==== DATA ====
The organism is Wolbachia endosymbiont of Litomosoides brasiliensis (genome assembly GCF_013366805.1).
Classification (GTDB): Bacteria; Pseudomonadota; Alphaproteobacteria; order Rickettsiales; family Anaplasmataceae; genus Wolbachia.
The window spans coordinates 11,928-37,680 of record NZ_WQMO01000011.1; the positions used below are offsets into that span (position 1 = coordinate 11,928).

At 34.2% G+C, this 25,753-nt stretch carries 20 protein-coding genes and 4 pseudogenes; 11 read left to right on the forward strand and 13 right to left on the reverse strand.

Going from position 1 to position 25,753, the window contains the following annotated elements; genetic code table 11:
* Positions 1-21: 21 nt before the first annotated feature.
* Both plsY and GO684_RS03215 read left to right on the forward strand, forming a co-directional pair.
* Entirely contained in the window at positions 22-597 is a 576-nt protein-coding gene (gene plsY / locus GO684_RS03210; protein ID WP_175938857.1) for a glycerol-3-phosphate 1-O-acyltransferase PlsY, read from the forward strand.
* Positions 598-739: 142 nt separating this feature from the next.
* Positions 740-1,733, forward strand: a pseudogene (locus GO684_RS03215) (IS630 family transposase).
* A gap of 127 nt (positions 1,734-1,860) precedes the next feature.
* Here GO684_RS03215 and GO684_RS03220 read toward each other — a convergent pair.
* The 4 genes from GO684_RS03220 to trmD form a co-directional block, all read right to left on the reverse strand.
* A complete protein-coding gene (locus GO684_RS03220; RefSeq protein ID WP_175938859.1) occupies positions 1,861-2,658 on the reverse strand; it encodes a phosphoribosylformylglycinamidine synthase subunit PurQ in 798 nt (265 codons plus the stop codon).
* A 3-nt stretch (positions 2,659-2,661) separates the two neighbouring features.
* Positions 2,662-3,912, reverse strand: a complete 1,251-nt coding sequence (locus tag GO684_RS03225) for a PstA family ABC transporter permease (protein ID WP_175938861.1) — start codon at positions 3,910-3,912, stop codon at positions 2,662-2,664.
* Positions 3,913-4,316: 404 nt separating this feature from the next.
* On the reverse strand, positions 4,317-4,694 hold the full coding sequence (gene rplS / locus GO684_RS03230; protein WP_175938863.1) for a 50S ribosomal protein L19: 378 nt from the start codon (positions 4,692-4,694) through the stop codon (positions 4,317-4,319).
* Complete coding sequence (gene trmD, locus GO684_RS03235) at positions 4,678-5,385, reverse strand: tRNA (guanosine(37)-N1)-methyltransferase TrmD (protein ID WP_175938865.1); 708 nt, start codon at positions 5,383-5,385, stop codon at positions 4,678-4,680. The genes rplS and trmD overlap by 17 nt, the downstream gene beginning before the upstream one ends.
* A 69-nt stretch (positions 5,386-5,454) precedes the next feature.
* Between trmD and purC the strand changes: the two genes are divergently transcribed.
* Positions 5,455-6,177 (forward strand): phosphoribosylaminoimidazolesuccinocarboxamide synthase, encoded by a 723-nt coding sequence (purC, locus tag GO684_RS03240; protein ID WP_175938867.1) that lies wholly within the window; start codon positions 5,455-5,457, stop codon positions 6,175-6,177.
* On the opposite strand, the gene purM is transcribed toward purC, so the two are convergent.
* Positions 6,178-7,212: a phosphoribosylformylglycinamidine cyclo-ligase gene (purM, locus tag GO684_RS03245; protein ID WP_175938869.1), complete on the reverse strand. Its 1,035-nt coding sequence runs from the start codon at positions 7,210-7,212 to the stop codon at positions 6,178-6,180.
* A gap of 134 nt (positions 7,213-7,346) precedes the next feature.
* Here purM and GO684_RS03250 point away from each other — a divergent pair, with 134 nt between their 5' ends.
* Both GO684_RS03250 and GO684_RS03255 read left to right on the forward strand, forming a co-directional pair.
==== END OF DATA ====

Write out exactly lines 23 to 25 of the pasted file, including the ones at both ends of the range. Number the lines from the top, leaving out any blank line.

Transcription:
* On the opposite strand, the gene purM is transcribed toward purC, so the two are convergent.
* Positions 6,178-7,212: a phosphoribosylformylglycinamidine cyclo-ligase gene (purM, locus tag GO684_RS03245; protein ID WP_175938869.1), complete on the reverse strand. Its 1,035-nt coding sequence runs from the start codon at positions 7,210-7,212 to the stop codon at positions 6,178-6,180.
* A gap of 134 nt (positions 7,213-7,346) precedes the next feature.